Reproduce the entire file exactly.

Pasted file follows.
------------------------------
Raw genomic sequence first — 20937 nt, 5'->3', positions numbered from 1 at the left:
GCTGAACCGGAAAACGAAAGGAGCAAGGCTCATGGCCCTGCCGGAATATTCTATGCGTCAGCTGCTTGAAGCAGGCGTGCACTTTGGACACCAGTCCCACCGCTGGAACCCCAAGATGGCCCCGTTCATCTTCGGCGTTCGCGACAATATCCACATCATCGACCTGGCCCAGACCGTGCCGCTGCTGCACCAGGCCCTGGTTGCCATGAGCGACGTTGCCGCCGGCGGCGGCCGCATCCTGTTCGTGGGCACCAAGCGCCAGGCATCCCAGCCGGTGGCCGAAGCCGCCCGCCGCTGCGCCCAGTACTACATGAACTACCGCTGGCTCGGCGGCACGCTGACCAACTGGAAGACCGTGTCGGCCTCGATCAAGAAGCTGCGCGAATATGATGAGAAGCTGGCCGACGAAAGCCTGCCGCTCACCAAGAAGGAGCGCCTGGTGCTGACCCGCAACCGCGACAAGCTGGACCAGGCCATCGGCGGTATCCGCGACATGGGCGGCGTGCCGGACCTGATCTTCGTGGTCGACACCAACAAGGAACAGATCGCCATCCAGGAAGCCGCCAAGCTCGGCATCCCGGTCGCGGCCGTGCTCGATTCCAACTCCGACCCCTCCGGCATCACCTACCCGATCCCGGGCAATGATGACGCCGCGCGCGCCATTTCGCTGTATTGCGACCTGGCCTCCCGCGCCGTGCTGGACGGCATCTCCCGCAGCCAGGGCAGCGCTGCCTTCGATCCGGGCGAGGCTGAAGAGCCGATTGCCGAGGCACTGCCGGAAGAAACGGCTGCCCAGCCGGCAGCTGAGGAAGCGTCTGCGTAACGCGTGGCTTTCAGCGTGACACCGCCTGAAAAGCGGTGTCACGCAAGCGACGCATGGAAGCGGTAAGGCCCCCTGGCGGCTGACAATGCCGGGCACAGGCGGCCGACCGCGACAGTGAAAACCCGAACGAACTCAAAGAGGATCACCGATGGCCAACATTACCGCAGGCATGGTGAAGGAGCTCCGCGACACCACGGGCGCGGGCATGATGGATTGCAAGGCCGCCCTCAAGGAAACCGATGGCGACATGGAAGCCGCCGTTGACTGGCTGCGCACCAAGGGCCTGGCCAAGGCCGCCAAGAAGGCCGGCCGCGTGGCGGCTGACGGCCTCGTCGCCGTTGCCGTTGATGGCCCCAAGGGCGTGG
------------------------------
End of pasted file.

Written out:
Raw genomic sequence first — 20937 nt, 5'->3', positions numbered from 1 at the left:
GCTGAACCGGAAAACGAAAGGAGCAAGGCTCATGGCCCTGCCGGAATATTCTATGCGTCAGCTGCTTGAAGCAGGCGTGCACTTTGGACACCAGTCCCACCGCTGGAACCCCAAGATGGCCCCGTTCATCTTCGGCGTTCGCGACAATATCCACATCATCGACCTGGCCCAGACCGTGCCGCTGCTGCACCAGGCCCTGGTTGCCATGAGCGACGTTGCCGCCGGCGGCGGCCGCATCCTGTTCGTGGGCACCAAGCGCCAGGCATCCCAGCCGGTGGCCGAAGCCGCCCGCCGCTGCGCCCAGTACTACATGAACTACCGCTGGCTCGGCGGCACGCTGACCAACTGGAAGACCGTGTCGGCCTCGATCAAGAAGCTGCGCGAATATGATGAGAAGCTGGCCGACGAAAGCCTGCCGCTCACCAAGAAGGAGCGCCTGGTGCTGACCCGCAACCGCGACAAGCTGGACCAGGCCATCGGCGGTATCCGCGACATGGGCGGCGTGCCGGACCTGATCTTCGTGGTCGACACCAACAAGGAACAGATCGCCATCCAGGAAGCCGCCAAGCTCGGCATCCCGGTCGCGGCCGTGCTCGATTCCAACTCCGACCCCTCCGGCATCACCTACCCGATCCCGGGCAATGATGACGCCGCGCGCGCCATTTCGCTGTATTGCGACCTGGCCTCCCGCGCCGTGCTGGACGGCATCTCCCGCAGCCAGGGCAGCGCTGCCTTCGATCCGGGCGAGGCTGAAGAGCCGATTGCCGAGGCACTGCCGGAAGAAACGGCTGCCCAGCCGGCAGCTGAGGAAGCGTCTGCGTAACGCGTGGCTTTCAGCGTGACACCGCCTGAAAAGCGGTGTCACGCAAGCGACGCATGGAAGCGGTAAGGCCCCCTGGCGGCTGACAATGCCGGGCACAGGCGGCCGACCGCGACAGTGAAAACCCGAACGAACTCAAAGAGGATCACCGATGGCCAACATTACCGCAGGCATGGTGAAGGAGCTCCGCGACACCACGGGCGCGGGCATGATGGATTGCAAGGCCGCCCTCAAGGAAACCGATGGCGACATGGAAGCCGCCGTTGACTGGCTGCGCACCAAGGGCCTGGCCAAGGCCGCCAAGAAGGCCGGCCGCGTGGCGGCTGACGGCCTCGTCGCCGTTGCCGTTGATGGCCCCAAGGGCGTGG